The fear that the Militia Clauses give Congress exclusive power to arm the militias and thus the power to “disarm” them, by failing to provide arms, engendered particularly contentious debates at the Virginia ratifying convention. George Mason warned that Congress could use its militia powers to compel reliance on a standing army:
3 John Elliot, Debates in the Several State Conventions on the Adoption of the Constitution, as Recommended by the General Convention at Philadelphia, in 1787, at 379 (2d ed. 1836). Patrick Henry concurred (id. at 51-52, 257) and Mason asked for “an express declaration that the state governments might arm and discipline them.” Id. at 380. When Madison responded that Congress’s power to provide for arming the militias posed no threat to the militia because the states shared authority to arm the militia under the Militia Clauses (id.), Henry disagreed. Id. at 386.
To deflect demands to convene a second constitutional convention before ratification, the Virginia Federalist delegates agreed to append proposals for changes to the Constitution for Congress to consider at the first opportunity. Kenneth R. Bowling, “A Tub to the Whale”: The Founding Fathers and the Adoption of the Federal Bill of Rights, 8 J. Early Republic 223, 227 (1988); 3 Elliot, supra, at 657-62. Without debate, the convention unanimously adopted forty additions and changes presented by a committee (to which Madison, Mason, and Henry belonged) including:
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Id. at 659. Separately, the convention proposed amending the Militia Clauses directly: “11th. That each state respectively shall have the power to provide for organizing, arming, and disciplining its own militia, whensoever Congress shall omit or neglect to provide for the same.” Id. at 660.5
No one at the Virginia ratifying convention mentioned a need to protect weapons for personal use from federal (or state) regulation. Instead, the persistent Anti-Federalist theme concerned arms to protect the state and its citizens against domestic and foreign enemies, including (in 1789) a potentially oppressive federal government using a standing army.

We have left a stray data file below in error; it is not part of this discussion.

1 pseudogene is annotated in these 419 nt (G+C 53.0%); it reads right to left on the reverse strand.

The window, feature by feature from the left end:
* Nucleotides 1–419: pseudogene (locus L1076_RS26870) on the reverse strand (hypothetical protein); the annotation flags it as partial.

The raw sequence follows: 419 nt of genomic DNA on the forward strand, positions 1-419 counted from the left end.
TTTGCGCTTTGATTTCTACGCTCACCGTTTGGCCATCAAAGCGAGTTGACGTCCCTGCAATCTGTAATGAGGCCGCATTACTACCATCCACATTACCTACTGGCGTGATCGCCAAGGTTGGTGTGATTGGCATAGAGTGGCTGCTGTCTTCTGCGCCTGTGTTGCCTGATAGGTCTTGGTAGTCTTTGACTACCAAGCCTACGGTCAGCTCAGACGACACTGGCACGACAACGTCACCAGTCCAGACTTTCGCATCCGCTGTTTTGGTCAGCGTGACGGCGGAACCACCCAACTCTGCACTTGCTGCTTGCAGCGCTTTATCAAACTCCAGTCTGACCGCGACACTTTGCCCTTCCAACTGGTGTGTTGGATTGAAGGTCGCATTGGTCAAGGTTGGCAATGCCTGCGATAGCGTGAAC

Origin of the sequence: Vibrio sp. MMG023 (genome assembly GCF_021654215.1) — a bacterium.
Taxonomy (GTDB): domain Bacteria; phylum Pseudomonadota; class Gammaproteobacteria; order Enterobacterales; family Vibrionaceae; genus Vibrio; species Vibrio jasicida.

2. When the Anti-Federalists failed to prevent ratification of the Constitution, they shifted tactics and urged the addition of a Bill of Rights that they hoped would limit federal power, including the power over state militias. The Federalists in control of the First Congress were unwilling to undo what they had achieved, but were willing to make clear that the federal government could not violate certain rights or trump reserved state powers. With respect to the Second Amendment, that meant clarifying that the federal government could not deny the people the right to keep and bear arms in service of state militias.
The language used in the Second Amendment originated from the amendments proposed at the Virginia ratifying convention, but the wording changed during the drafting process in the First Congress. Madison, the initial drafter of the Amendment, made several changes to the Virginia proposals, notably merging the conscientious objector provision (19th) with the right to bear arms and militia provisions (17th):
1 Gales & Seaton’s History of Debates in Congress (“Debates”) 451 (1789). Although the conscientious-objector clause did not survive, the initial inclusion of the “bear arms” phrase in both the first and third clauses strongly supports the conclusion that Madison understood the Amendment as a whole to relate to military service alone.